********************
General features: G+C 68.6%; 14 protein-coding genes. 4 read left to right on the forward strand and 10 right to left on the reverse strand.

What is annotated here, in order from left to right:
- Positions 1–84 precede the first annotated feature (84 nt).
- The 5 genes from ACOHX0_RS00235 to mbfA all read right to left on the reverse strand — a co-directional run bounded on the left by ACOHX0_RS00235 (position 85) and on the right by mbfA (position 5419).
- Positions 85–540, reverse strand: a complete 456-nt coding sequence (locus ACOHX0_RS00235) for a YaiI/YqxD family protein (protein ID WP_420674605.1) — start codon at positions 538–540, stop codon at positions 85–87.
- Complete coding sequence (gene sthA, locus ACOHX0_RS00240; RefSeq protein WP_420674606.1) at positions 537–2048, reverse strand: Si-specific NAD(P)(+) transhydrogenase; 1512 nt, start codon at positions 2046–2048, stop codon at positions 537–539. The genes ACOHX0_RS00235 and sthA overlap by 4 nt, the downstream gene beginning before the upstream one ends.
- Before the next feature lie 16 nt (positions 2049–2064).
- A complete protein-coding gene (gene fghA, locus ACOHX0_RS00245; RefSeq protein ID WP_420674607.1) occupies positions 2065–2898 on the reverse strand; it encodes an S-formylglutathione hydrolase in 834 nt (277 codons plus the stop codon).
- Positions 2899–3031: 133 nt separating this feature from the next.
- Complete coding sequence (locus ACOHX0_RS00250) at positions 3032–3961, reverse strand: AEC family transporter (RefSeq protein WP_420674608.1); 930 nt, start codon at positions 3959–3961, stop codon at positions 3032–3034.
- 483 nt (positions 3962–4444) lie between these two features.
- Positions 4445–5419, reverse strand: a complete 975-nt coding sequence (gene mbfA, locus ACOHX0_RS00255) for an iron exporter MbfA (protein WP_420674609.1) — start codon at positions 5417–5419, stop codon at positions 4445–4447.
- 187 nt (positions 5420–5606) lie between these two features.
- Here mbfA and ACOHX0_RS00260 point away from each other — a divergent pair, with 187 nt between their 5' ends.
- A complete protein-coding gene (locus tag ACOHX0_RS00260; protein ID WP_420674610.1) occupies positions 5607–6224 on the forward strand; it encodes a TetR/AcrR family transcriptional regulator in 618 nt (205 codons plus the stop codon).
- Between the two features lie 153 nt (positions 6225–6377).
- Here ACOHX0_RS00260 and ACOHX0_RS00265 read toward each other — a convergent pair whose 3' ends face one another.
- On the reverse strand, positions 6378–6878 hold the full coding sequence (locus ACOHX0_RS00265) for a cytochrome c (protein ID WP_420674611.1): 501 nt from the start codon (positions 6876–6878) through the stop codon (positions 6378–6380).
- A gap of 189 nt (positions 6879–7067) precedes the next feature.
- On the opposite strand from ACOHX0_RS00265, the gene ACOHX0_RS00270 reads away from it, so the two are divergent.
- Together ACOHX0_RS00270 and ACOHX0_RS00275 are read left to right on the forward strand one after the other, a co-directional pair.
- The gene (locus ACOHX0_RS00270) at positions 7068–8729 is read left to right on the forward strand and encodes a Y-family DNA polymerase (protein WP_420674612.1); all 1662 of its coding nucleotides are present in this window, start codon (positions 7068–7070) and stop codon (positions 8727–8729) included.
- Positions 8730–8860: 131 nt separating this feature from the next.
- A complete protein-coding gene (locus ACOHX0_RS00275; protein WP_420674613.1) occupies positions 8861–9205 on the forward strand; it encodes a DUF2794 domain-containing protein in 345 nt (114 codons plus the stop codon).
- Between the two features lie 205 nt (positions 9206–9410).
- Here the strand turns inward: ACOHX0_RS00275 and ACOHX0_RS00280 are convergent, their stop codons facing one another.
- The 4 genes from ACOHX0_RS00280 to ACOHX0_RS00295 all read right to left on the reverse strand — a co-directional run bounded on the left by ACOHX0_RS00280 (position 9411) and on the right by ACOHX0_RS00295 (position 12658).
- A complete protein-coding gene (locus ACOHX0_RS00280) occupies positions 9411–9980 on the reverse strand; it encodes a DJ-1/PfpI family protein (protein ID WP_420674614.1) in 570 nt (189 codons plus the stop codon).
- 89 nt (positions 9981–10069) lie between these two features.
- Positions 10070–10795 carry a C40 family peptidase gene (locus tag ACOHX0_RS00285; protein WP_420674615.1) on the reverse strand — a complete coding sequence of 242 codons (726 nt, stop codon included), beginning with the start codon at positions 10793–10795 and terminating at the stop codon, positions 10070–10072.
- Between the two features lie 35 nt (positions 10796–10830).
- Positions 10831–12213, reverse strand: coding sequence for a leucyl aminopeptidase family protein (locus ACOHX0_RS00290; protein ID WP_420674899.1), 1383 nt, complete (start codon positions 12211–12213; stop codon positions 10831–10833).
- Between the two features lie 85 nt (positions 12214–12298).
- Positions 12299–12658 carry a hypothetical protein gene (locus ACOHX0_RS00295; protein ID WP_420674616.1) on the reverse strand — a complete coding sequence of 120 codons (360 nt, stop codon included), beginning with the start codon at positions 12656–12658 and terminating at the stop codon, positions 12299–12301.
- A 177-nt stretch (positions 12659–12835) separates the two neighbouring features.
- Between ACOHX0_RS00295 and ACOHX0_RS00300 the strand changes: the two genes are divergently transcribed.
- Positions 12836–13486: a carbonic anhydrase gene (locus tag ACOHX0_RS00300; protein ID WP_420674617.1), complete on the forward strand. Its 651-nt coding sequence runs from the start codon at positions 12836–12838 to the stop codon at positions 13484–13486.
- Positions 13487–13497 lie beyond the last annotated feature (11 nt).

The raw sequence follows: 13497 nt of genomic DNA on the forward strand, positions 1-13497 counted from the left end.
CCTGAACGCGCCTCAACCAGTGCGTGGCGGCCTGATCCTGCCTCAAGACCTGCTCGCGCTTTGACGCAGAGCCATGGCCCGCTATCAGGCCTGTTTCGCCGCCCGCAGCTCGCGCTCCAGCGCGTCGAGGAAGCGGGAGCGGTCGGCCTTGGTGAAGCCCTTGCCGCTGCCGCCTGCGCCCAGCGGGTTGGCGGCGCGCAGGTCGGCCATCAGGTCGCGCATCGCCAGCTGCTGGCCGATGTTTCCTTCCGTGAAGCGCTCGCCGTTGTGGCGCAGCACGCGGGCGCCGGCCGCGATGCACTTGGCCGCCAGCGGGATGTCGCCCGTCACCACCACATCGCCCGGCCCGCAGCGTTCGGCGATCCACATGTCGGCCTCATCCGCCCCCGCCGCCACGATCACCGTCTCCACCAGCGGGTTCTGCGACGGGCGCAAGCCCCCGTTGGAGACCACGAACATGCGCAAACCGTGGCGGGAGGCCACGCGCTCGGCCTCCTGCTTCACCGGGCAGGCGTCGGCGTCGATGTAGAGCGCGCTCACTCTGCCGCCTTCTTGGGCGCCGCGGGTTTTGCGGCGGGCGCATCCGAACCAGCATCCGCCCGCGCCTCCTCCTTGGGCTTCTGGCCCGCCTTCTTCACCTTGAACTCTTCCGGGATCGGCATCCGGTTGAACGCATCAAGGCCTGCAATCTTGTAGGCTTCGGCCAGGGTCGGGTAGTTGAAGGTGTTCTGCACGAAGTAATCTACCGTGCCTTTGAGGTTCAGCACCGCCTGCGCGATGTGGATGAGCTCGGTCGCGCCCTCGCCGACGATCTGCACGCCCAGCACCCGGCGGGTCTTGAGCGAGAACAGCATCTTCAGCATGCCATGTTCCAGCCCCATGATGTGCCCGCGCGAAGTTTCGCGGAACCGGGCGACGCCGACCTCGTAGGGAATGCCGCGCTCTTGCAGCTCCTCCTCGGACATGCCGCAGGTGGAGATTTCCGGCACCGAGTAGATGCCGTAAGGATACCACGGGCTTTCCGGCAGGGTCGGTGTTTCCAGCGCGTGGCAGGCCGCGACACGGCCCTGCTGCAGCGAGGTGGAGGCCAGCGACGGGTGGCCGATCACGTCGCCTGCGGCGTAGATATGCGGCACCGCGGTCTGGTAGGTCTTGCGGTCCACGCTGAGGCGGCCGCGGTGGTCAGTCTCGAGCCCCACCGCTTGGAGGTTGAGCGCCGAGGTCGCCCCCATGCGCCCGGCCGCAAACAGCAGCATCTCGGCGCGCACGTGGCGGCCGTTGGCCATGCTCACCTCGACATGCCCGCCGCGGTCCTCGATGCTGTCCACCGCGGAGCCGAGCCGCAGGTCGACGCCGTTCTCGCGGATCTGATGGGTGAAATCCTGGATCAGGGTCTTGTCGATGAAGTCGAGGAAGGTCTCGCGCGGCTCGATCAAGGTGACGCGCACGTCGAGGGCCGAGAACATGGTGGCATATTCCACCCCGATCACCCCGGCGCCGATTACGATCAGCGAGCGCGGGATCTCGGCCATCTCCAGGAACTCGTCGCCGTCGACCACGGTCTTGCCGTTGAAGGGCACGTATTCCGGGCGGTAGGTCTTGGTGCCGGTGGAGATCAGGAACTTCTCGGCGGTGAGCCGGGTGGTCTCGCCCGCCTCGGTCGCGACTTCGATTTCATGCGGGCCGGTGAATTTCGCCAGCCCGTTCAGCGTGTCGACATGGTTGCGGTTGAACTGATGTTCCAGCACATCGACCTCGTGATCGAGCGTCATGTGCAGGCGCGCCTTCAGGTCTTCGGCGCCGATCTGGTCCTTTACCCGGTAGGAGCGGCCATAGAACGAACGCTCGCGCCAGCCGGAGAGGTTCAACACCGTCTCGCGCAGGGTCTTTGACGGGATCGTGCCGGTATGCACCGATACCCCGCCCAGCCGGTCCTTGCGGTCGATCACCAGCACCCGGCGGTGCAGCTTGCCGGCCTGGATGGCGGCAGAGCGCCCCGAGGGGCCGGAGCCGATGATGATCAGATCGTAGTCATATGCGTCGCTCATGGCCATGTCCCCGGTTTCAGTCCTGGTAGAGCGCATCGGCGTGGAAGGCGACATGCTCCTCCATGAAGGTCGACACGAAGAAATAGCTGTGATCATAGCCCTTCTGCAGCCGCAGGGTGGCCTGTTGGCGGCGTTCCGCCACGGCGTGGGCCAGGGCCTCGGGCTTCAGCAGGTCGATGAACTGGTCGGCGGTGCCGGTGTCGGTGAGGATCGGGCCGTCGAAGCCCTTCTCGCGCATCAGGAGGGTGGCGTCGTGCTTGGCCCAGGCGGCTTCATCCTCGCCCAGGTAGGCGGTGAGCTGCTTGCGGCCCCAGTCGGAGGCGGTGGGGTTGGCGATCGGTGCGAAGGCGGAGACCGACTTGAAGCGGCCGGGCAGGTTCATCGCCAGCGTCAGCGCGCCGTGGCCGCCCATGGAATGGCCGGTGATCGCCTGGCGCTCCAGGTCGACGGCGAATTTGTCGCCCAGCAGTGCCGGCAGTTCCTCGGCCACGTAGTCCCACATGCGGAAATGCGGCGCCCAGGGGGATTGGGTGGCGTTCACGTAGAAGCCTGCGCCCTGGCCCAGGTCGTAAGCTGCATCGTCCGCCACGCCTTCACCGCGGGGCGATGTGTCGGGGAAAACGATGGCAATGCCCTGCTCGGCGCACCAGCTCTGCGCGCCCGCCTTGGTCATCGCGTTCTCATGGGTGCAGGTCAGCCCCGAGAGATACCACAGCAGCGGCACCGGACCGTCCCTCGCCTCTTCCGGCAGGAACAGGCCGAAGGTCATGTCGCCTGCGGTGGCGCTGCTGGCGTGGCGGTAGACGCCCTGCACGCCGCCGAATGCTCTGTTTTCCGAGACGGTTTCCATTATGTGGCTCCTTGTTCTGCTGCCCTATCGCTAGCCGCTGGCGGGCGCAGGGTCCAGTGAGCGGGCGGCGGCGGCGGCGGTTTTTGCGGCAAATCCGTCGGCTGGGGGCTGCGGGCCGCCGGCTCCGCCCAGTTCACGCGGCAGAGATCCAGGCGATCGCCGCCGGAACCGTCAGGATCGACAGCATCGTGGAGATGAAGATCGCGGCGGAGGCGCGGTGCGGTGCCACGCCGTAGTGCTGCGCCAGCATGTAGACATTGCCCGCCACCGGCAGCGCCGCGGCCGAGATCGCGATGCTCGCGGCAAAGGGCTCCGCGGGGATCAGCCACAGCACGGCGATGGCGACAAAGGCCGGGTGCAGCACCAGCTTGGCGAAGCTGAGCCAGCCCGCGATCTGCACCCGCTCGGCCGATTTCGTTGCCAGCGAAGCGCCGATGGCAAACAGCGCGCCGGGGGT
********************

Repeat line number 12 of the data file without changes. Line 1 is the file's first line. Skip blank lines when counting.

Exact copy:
- Positions 4445–5419, reverse strand: a complete 975-nt coding sequence (gene mbfA, locus ACOHX0_RS00255) for an iron exporter MbfA (protein WP_420674609.1) — start codon at positions 5417–5419, stop codon at positions 4445–4447.